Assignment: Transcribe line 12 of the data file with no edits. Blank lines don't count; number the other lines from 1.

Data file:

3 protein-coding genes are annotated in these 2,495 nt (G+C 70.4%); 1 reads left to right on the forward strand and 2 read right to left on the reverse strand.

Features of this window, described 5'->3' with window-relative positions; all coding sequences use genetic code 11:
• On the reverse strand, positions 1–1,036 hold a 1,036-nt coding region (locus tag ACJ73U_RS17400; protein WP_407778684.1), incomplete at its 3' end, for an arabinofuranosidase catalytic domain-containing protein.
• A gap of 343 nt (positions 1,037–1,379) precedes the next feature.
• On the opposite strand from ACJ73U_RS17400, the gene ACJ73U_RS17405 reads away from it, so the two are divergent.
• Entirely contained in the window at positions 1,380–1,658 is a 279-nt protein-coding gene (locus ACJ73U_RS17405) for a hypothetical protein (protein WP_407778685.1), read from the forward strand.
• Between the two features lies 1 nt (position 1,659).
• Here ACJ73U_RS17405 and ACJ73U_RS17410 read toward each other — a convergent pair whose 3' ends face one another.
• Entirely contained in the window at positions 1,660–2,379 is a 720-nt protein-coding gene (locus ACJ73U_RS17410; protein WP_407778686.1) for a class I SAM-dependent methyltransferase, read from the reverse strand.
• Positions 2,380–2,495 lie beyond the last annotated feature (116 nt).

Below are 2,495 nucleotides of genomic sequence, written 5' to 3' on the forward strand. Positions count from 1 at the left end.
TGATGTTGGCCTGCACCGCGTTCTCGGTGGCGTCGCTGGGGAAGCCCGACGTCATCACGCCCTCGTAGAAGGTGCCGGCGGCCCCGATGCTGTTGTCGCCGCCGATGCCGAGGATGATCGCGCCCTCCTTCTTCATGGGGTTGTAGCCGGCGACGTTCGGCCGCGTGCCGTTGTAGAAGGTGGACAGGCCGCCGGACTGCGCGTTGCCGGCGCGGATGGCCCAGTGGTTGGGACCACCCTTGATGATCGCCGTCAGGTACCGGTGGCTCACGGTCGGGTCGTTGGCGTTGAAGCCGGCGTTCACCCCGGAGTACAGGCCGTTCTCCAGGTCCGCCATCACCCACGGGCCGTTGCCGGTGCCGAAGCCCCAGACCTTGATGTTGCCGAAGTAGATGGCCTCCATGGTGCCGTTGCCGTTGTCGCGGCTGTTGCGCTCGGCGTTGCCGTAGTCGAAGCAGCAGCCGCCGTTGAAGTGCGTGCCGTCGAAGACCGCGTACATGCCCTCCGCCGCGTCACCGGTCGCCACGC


TGATGTTGGCCTGCACCGCGTTCTCGGTGGCGTCGCTGGGGAAGCCCGACGTCATCACGCCCTCGTAGAAGGTGCCGGCGGCCCCGATGCTGTTGTCGCCGCCGATGCCGAGGATGATCGCGCCCTCCTTCTTCATGGGGTTGTAGCCGGCGACGTTCGGCCGCGTGCCGTTGTAGAAGGTGGACAGGCCGCCGGACTGCGCGTTGCCGGCGCGGATGGCCCAGTGGTTGGGACCACCCTTGATGATCGCCGTCAGGTACCGGTGGCTCACGGTCGGGTCGTTGGCGTTGAAGCCGGCGTTCACCCCGGAGTACAGGCCGTTCTCCAGGTCCGCCATCACCCACGGGCCGTTGCCGGTGCCGAAGCCCCAGACCTTGATGTTGCCGAAGTAGATGGCCTCCATGGTGCCGTTGCCGTTGTCGCGGCTGTTGCGCTCGGCGTTGCCGTAGTCGAAGCAGCAGCCGCCGTTGAAGTGCGTGCCGTCGAAGACCGCGTACATGCCCTCCGCCGCGTCACCGGTCGCCACGC